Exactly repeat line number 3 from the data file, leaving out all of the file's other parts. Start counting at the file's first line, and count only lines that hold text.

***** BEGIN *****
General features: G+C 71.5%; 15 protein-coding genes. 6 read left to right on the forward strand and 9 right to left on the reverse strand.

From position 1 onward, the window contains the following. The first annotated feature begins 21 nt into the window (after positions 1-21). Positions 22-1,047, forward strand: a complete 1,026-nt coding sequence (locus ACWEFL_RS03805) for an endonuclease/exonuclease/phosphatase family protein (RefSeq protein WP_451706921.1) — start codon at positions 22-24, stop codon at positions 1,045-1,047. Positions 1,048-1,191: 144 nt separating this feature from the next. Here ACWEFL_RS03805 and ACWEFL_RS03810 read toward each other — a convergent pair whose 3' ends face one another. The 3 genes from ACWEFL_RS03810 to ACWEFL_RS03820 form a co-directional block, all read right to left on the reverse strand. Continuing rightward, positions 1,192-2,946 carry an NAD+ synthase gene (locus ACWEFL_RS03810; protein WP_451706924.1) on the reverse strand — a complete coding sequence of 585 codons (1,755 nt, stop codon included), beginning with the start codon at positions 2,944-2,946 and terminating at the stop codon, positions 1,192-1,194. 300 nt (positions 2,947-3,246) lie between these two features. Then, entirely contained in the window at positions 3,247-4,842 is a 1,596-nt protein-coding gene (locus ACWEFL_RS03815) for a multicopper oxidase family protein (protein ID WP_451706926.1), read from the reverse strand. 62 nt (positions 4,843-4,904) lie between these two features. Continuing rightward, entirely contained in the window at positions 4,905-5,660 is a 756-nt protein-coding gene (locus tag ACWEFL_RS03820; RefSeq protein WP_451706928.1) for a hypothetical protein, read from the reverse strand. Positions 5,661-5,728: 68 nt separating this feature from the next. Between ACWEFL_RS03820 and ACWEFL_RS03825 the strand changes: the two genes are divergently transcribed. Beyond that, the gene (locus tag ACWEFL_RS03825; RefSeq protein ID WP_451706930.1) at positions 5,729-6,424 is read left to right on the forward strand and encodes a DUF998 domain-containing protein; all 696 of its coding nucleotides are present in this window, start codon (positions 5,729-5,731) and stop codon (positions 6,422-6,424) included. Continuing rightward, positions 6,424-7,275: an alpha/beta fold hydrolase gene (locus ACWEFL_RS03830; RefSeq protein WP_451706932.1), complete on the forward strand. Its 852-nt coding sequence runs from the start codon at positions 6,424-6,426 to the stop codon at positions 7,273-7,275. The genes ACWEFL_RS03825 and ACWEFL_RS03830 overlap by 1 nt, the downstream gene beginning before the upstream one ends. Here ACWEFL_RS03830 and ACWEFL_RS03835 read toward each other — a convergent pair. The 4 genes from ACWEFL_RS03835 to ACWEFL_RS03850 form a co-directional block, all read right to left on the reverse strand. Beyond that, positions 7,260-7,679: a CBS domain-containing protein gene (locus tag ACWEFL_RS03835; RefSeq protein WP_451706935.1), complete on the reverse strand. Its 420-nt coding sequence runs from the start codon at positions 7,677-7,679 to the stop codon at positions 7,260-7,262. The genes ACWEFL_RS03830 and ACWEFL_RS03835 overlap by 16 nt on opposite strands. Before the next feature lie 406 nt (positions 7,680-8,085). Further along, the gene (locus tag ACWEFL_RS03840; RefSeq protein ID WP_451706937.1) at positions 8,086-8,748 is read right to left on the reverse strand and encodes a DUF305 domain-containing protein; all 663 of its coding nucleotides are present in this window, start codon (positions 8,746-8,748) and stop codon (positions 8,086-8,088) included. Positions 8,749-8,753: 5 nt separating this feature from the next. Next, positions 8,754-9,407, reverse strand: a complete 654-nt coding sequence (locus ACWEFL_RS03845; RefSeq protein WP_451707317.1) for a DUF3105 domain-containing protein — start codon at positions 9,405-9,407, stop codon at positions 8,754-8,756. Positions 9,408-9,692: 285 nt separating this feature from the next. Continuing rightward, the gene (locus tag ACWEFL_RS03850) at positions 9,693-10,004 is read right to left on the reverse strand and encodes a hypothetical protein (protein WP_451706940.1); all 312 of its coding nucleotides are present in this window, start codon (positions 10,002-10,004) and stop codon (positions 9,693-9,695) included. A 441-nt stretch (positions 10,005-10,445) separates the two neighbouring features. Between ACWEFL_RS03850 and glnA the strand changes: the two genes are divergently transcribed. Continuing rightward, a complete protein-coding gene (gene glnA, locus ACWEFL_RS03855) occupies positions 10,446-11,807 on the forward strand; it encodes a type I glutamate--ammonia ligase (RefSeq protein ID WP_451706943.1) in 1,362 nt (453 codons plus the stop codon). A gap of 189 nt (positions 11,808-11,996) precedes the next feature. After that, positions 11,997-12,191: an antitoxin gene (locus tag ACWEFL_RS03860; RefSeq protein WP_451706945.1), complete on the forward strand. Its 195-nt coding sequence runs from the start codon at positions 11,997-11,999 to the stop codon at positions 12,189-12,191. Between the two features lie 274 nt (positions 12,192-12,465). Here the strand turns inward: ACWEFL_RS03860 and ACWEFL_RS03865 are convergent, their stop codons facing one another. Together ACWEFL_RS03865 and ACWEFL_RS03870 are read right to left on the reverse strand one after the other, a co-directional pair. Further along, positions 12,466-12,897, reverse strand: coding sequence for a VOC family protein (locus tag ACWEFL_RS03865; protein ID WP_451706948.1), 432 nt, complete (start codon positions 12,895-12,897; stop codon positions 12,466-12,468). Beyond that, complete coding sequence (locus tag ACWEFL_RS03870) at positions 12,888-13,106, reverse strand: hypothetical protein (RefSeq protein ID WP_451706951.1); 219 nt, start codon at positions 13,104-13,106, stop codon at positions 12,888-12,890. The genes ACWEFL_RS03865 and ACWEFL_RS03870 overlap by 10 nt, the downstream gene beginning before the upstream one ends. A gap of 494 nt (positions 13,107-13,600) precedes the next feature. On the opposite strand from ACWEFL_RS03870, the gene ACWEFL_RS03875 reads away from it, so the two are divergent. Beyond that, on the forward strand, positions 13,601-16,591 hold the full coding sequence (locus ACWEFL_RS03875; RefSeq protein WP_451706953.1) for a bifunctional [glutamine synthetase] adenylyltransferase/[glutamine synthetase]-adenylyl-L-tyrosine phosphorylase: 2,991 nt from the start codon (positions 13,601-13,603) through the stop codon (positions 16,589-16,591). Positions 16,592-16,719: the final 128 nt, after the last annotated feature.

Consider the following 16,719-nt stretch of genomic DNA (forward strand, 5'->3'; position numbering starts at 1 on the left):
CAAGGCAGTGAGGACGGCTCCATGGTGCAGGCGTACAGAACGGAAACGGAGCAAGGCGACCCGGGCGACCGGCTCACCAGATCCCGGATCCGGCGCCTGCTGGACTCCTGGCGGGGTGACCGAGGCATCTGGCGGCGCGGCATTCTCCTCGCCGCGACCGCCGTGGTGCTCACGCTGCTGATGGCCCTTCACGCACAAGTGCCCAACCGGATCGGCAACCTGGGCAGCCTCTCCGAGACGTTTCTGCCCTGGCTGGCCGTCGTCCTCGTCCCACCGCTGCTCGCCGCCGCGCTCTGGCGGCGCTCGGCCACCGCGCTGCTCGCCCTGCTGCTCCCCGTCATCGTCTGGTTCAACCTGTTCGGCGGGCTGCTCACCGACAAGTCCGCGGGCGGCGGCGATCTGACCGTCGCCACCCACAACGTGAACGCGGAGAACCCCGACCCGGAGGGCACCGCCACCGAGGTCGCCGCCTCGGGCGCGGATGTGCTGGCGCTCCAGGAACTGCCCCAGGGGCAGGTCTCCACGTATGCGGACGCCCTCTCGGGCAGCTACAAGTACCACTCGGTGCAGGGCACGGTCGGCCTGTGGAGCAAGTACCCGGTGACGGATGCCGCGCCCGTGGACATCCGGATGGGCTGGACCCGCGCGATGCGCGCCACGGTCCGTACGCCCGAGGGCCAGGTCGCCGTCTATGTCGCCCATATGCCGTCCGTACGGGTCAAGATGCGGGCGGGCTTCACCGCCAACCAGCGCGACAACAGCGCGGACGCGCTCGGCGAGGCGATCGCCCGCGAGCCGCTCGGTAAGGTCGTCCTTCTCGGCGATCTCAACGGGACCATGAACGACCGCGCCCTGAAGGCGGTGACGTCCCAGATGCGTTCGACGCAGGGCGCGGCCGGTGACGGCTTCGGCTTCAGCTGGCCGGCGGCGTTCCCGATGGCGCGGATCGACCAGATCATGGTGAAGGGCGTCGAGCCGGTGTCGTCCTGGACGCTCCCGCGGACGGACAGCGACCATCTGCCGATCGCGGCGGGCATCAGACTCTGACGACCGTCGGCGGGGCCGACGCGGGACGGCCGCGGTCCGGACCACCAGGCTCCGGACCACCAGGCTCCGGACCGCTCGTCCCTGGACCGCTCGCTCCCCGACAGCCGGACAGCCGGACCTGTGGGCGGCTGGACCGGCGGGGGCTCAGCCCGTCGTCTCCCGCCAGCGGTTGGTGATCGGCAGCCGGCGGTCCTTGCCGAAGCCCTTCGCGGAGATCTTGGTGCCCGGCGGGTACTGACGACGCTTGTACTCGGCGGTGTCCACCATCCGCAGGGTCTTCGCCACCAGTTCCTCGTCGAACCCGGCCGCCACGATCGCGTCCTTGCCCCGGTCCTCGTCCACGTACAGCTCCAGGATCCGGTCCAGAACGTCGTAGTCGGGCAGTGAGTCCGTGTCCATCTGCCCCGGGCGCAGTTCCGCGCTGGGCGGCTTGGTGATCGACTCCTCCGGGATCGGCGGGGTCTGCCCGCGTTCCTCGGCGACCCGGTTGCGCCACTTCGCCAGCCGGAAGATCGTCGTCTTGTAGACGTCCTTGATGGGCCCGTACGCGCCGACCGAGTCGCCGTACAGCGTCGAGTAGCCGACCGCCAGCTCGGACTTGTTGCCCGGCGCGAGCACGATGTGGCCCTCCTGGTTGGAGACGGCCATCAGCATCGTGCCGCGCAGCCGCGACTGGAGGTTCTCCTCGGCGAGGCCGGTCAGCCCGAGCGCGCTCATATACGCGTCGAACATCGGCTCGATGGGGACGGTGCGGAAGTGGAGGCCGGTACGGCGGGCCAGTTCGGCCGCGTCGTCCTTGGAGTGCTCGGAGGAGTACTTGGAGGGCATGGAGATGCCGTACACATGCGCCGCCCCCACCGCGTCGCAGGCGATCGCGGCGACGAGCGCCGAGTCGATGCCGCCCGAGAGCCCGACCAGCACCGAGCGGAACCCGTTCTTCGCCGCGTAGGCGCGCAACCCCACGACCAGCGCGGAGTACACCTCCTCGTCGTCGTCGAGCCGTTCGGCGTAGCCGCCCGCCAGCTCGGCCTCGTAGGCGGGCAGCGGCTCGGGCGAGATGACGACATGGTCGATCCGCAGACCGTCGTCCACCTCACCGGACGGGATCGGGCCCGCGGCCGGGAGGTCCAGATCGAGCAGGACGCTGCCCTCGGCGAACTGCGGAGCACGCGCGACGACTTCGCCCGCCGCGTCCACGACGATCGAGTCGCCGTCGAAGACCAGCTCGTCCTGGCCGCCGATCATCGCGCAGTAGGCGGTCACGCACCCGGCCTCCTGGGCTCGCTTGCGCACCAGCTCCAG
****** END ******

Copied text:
Consider the following 16,719-nt stretch of genomic DNA (forward strand, 5'->3'; position numbering starts at 1 on the left):